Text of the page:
"Game of Thrones": what to watch for

As "Game of Thrones," Book One of George R.R. Martin's "Song of Ice and Fire" series, comes to HBO, the biggest question is how the show will compare with the books.

Nick Briggs/AP
HBO's 10-part portrayal of "Game of Thrones" involves 162 speaking parts; 1,800 invented vocabulary words; 150 full suits of armor; and four beheadings.

Fans of George R.R. Martin are long-suffering souls. We know this because they live in thrall to an author who makes them wait years between installments of the series that they crave. And they are hearty souls as well. They must be, because reading all four of the first books of Martin's "Song of Ice and Fire" series means devouring 3,188 pages.

But will they have the stamina to endure seeing the translation of their beloved series to the small screen? Yes, suggest most of the critics who have seen the 10-part televised version, which starts on HBO this Sunday night. All but the most finicky fans will be pleased by the HBO version, they predict. Perhaps the only pang they will experience will be having to share their love of the "Song of Ice and Fire" story with so many others.

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TV Guide, in fact – which offers a blog called "5 Reasons to Watch Game of Thrones (and Skip the Books!)" – says that the TV series is "obviously a less daunting time-commitment and the show offers certain benefits the books do not."

The Houston Chronicle predicts that "the series shouldn't cause great offense to any but the most unwavering of readers."

Possible challenges: "There are minor condensed portions and some of the narrative has been shuffled from its original sequence. Some ages have been nudged up a few years, and a few physical characteristics have been modified." Newcomers may struggle to keep up at first, the Chronicle suggests, but the last three episodes "simply put, are gripping television."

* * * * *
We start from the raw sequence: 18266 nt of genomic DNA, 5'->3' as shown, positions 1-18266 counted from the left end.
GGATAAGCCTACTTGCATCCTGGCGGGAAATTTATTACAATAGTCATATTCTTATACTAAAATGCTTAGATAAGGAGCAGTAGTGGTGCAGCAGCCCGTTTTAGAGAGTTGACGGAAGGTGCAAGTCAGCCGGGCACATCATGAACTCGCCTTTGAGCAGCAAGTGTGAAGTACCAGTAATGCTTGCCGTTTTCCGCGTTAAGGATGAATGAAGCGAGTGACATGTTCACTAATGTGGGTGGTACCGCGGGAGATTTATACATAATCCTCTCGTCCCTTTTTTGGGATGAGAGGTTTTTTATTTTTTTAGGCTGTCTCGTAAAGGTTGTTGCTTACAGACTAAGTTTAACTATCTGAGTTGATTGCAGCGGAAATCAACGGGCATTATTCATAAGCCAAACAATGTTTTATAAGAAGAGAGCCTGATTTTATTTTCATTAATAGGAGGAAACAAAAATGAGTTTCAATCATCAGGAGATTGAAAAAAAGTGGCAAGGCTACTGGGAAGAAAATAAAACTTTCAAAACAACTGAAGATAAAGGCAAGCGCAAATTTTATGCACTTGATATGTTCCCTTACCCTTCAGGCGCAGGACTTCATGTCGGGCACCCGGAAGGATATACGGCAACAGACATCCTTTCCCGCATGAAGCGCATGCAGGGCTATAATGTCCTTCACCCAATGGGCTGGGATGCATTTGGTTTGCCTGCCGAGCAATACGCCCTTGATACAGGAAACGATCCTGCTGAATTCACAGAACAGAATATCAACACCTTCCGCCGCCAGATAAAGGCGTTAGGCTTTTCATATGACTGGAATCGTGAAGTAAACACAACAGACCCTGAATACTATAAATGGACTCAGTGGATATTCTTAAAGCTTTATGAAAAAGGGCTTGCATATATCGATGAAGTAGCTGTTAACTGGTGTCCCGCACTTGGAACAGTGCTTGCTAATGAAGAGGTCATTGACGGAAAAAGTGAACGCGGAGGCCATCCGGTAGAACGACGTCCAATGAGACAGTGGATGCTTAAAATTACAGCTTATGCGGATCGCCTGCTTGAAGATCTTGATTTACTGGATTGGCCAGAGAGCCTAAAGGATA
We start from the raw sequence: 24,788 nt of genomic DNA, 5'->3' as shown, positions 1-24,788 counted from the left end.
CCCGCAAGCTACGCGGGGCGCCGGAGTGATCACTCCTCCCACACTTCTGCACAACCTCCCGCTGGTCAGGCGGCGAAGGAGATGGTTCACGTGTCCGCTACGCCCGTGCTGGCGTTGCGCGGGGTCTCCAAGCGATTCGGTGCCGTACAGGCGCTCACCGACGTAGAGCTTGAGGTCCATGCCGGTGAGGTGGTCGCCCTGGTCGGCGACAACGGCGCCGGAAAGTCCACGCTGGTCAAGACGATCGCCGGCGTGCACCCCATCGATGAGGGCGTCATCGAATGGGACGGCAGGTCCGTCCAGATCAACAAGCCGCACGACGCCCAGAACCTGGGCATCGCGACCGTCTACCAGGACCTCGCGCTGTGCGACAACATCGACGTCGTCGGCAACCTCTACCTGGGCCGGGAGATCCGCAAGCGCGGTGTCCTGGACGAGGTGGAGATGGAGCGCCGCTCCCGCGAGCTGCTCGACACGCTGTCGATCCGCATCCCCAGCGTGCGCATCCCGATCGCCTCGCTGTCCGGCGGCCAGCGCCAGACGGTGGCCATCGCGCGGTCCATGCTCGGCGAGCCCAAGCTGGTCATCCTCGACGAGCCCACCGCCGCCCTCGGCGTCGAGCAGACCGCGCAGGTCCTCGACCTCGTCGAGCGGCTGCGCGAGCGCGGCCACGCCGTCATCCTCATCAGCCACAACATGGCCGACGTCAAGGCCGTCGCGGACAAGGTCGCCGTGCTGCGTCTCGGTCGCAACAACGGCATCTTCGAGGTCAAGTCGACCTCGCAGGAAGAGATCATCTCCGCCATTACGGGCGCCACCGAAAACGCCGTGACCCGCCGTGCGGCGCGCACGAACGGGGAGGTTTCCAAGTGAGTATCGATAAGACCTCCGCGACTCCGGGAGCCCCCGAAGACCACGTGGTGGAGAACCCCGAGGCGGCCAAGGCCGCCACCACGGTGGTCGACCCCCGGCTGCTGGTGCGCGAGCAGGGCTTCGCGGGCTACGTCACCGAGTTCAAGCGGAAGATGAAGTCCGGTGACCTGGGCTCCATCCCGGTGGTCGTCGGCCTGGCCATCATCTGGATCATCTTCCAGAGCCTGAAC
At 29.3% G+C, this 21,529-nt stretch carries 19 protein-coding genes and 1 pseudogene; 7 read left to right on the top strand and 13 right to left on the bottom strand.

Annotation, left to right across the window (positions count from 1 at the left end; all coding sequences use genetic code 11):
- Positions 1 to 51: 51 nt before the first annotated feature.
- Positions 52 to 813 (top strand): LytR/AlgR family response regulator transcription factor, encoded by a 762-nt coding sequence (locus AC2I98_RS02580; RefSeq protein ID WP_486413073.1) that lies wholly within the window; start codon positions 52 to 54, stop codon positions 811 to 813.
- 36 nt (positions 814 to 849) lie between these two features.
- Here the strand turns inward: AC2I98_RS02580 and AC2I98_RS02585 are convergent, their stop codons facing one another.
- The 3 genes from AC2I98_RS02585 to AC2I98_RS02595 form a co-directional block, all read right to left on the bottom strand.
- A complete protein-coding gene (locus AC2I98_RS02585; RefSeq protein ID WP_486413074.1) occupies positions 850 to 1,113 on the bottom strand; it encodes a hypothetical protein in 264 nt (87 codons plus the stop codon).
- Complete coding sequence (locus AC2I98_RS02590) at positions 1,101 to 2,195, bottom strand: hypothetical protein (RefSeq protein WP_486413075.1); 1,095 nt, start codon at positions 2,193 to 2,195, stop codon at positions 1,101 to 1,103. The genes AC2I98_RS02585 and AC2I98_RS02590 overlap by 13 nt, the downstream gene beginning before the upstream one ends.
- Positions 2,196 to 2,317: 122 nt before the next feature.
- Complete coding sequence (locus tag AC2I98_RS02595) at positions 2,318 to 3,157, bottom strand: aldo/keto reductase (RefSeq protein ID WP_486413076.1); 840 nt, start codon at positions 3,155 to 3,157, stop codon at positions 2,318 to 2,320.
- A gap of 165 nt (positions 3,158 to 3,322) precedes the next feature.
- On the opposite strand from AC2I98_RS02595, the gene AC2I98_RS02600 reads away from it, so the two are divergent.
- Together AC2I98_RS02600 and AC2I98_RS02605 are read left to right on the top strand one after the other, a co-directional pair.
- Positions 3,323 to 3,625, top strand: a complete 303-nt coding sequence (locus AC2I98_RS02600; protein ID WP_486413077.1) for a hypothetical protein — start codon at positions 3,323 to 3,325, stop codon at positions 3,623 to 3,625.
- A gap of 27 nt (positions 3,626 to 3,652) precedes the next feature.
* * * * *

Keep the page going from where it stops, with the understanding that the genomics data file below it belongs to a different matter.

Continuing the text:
Even New York Magazine, which worries that "the very thing that made fans love George R.R. Martin's 'Song of Ice and Fire' books – a ruthless narrative structure that takes the reader deep into the minds of the many complicated characters and their interlocking motives – is fiendishly tricky to translate to the small screen," ultimately concludes that, "The show stands on its own as a compelling story that shows signs of potential greatness.

And what about viewers who have not yet read the books? What should they be worried about?

For one thing, there is the fact that the series – in print or on the page – is overwhelming. The Hollywood Reporter did a " 'Game of Thrones' by the Numbers" piece, in which they calculated that the HBO series involves 162 speaking parts; 1,800 invented vocabulary words; 150 full suits of armor; and four beheadings.

But diehard Martin fans – who insist that the series is at least as habit-forming as nicotine – may warn newbies that the most significant number on the Hollywood Report list is 294: the number of weeks (more than six years) between the publishing of Book No. 4 and the upcoming Book No. 5 ("A Dance with Dragons," scheduled for release this July).

As Martin projects that the story will not be complete until he has finished a seven-book cycle, there's no telling how much his fans will have to endure before they reach the end.

Marjorie Kehe is the Monitor's book editor.

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